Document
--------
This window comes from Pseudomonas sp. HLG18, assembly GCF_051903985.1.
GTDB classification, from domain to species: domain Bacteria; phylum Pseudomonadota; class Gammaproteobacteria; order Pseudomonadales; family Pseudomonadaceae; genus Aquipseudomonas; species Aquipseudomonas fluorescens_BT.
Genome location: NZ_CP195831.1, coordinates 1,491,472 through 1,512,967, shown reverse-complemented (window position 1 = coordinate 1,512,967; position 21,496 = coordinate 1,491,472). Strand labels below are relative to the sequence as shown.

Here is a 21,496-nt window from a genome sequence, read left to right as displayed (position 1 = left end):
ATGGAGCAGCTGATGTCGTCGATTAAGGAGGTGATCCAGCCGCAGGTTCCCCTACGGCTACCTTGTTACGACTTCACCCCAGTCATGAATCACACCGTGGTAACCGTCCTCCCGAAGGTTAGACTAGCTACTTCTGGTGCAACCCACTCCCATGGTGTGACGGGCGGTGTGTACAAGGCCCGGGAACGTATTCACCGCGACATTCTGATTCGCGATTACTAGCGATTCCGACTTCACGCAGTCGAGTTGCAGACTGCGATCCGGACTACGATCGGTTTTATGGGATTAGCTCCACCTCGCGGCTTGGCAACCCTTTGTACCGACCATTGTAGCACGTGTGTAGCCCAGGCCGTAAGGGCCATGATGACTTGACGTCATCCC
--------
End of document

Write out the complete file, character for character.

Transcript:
This window comes from Pseudomonas sp. HLG18, assembly GCF_051903985.1.
GTDB classification, from domain to species: domain Bacteria; phylum Pseudomonadota; class Gammaproteobacteria; order Pseudomonadales; family Pseudomonadaceae; genus Aquipseudomonas; species Aquipseudomonas fluorescens_BT.
Genome location: NZ_CP195831.1, coordinates 1,491,472 through 1,512,967, shown reverse-complemented (window position 1 = coordinate 1,512,967; position 21,496 = coordinate 1,491,472). Strand labels below are relative to the sequence as shown.

Here is a 21,496-nt window from a genome sequence, read left to right as displayed (position 1 = left end):
ATGGAGCAGCTGATGTCGTCGATTAAGGAGGTGATCCAGCCGCAGGTTCCCCTACGGCTACCTTGTTACGACTTCACCCCAGTCATGAATCACACCGTGGTAACCGTCCTCCCGAAGGTTAGACTAGCTACTTCTGGTGCAACCCACTCCCATGGTGTGACGGGCGGTGTGTACAAGGCCCGGGAACGTATTCACCGCGACATTCTGATTCGCGATTACTAGCGATTCCGACTTCACGCAGTCGAGTTGCAGACTGCGATCCGGACTACGATCGGTTTTATGGGATTAGCTCCACCTCGCGGCTTGGCAACCCTTTGTACCGACCATTGTAGCACGTGTGTAGCCCAGGCCGTAAGGGCCATGATGACTTGACGTCATCCC